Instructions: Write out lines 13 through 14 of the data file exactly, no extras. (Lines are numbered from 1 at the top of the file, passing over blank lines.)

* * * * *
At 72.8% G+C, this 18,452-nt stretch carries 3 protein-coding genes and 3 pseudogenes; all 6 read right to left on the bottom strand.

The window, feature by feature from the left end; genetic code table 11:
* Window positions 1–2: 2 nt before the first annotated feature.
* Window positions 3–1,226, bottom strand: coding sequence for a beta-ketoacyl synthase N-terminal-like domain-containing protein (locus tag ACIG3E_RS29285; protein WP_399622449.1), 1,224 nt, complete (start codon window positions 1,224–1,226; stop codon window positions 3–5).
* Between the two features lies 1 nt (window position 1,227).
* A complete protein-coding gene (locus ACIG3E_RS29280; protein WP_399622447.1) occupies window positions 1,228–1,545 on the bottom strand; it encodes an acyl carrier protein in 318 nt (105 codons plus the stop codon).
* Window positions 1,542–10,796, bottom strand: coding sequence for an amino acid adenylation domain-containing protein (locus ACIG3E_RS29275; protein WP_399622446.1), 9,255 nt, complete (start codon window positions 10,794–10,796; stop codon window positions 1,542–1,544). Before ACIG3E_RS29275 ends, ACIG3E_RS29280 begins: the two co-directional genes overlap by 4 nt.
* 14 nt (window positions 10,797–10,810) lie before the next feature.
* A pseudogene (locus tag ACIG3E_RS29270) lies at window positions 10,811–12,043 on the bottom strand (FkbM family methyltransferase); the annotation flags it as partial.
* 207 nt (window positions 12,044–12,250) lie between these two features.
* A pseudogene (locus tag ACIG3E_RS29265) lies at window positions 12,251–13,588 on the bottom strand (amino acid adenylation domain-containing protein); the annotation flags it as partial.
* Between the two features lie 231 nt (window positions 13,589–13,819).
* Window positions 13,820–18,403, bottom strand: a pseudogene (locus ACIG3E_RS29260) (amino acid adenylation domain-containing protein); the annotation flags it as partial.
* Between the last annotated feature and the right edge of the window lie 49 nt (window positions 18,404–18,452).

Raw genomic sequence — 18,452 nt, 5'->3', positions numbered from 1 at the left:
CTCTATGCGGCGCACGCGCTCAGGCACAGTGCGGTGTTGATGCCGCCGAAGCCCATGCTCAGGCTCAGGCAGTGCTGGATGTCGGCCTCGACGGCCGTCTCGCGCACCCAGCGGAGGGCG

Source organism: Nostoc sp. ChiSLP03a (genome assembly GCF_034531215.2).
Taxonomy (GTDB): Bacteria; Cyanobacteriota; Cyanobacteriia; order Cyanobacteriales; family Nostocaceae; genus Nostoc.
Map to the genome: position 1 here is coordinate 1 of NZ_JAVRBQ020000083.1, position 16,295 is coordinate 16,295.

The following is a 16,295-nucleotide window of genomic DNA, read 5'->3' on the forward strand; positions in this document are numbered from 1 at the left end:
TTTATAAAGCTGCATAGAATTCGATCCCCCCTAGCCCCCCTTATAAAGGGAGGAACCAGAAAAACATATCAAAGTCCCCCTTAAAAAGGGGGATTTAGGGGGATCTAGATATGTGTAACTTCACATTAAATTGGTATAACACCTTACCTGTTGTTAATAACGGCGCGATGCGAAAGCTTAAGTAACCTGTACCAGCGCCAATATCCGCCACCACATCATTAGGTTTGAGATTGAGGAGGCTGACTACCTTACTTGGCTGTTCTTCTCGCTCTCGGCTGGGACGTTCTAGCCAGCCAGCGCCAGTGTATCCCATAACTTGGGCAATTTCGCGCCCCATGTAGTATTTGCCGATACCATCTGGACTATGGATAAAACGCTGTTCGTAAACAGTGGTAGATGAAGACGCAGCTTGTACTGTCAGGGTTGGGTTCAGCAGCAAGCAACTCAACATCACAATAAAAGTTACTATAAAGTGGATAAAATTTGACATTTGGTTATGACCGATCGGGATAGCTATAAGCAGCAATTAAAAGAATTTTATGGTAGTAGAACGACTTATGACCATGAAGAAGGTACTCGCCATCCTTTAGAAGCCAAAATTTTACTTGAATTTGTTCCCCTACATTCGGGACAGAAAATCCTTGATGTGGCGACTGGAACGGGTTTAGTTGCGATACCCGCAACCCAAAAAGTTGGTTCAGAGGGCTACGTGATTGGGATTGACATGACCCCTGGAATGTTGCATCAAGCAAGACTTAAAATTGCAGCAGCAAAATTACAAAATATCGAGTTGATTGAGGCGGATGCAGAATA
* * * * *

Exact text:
* Window positions 13,820–18,403, bottom strand: a pseudogene (locus ACIG3E_RS29260) (amino acid adenylation domain-containing protein); the annotation flags it as partial.
* Between the last annotated feature and the right edge of the window lie 49 nt (window positions 18,404–18,452).